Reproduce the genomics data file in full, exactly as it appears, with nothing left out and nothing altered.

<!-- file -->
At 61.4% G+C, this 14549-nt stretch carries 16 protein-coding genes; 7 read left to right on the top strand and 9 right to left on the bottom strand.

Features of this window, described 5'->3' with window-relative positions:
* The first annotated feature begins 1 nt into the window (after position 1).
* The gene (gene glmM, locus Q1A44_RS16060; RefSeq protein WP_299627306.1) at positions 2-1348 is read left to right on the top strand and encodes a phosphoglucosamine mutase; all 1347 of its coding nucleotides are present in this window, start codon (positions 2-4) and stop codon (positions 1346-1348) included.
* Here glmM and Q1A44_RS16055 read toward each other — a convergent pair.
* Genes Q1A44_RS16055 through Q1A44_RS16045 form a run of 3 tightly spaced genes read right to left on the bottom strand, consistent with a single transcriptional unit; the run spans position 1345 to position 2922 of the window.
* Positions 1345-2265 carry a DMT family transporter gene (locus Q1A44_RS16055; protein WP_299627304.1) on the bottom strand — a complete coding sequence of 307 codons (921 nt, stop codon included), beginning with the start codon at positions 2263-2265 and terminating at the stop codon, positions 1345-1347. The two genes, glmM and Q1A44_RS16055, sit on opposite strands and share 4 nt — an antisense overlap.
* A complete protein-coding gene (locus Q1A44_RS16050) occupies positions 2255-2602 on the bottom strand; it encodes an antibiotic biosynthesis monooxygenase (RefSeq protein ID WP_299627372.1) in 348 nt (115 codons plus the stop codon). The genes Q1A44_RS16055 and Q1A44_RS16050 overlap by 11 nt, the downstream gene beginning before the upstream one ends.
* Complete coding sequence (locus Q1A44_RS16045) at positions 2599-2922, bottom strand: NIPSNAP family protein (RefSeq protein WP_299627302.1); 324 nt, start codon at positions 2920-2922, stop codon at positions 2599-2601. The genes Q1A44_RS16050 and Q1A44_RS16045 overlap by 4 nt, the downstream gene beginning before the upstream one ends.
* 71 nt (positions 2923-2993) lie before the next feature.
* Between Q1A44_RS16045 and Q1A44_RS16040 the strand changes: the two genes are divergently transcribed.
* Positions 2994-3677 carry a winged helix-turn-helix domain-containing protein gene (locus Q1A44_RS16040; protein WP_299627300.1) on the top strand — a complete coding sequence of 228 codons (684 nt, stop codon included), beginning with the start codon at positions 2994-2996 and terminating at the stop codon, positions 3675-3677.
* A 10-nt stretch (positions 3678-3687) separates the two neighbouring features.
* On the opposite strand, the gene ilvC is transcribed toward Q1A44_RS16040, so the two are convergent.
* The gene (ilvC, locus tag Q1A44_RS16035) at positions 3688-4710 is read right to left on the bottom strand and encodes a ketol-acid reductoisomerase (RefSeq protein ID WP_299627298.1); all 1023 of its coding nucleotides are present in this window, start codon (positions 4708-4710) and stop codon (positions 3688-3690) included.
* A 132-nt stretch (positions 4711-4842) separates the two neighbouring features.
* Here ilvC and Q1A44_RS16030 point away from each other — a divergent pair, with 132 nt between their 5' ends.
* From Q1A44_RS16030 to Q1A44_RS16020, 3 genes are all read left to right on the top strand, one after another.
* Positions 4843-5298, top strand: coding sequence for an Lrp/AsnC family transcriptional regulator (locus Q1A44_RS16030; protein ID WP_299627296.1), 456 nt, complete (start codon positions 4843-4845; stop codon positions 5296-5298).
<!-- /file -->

At 61.4% G+C, this 14549-nt stretch carries 16 protein-coding genes; 7 read left to right on the top strand and 9 right to left on the bottom strand.

Features of this window, described 5'->3' with window-relative positions:
* The first annotated feature begins 1 nt into the window (after position 1).
* The gene (gene glmM, locus Q1A44_RS16060; RefSeq protein WP_299627306.1) at positions 2-1348 is read left to right on the top strand and encodes a phosphoglucosamine mutase; all 1347 of its coding nucleotides are present in this window, start codon (positions 2-4) and stop codon (positions 1346-1348) included.
* Here glmM and Q1A44_RS16055 read toward each other — a convergent pair.
* Genes Q1A44_RS16055 through Q1A44_RS16045 form a run of 3 tightly spaced genes read right to left on the bottom strand, consistent with a single transcriptional unit; the run spans position 1345 to position 2922 of the window.
* Positions 1345-2265 carry a DMT family transporter gene (locus Q1A44_RS16055; protein WP_299627304.1) on the bottom strand — a complete coding sequence of 307 codons (921 nt, stop codon included), beginning with the start codon at positions 2263-2265 and terminating at the stop codon, positions 1345-1347. The two genes, glmM and Q1A44_RS16055, sit on opposite strands and share 4 nt — an antisense overlap.
* A complete protein-coding gene (locus Q1A44_RS16050) occupies positions 2255-2602 on the bottom strand; it encodes an antibiotic biosynthesis monooxygenase (RefSeq protein ID WP_299627372.1) in 348 nt (115 codons plus the stop codon). The genes Q1A44_RS16055 and Q1A44_RS16050 overlap by 11 nt, the downstream gene beginning before the upstream one ends.
* Complete coding sequence (locus Q1A44_RS16045) at positions 2599-2922, bottom strand: NIPSNAP family protein (RefSeq protein WP_299627302.1); 324 nt, start codon at positions 2920-2922, stop codon at positions 2599-2601. The genes Q1A44_RS16050 and Q1A44_RS16045 overlap by 4 nt, the downstream gene beginning before the upstream one ends.
* 71 nt (positions 2923-2993) lie before the next feature.
* Between Q1A44_RS16045 and Q1A44_RS16040 the strand changes: the two genes are divergently transcribed.
* Positions 2994-3677 carry a winged helix-turn-helix domain-containing protein gene (locus Q1A44_RS16040; protein WP_299627300.1) on the top strand — a complete coding sequence of 228 codons (684 nt, stop codon included), beginning with the start codon at positions 2994-2996 and terminating at the stop codon, positions 3675-3677.
* A 10-nt stretch (positions 3678-3687) separates the two neighbouring features.
* On the opposite strand, the gene ilvC is transcribed toward Q1A44_RS16040, so the two are convergent.
* The gene (ilvC, locus tag Q1A44_RS16035) at positions 3688-4710 is read right to left on the bottom strand and encodes a ketol-acid reductoisomerase (RefSeq protein ID WP_299627298.1); all 1023 of its coding nucleotides are present in this window, start codon (positions 4708-4710) and stop codon (positions 3688-3690) included.
* A 132-nt stretch (positions 4711-4842) separates the two neighbouring features.
* Here ilvC and Q1A44_RS16030 point away from each other — a divergent pair, with 132 nt between their 5' ends.
* From Q1A44_RS16030 to Q1A44_RS16020, 3 genes are all read left to right on the top strand, one after another.
* Positions 4843-5298, top strand: coding sequence for an Lrp/AsnC family transcriptional regulator (locus Q1A44_RS16030; protein ID WP_299627296.1), 456 nt, complete (start codon positions 4843-4845; stop codon positions 5296-5298).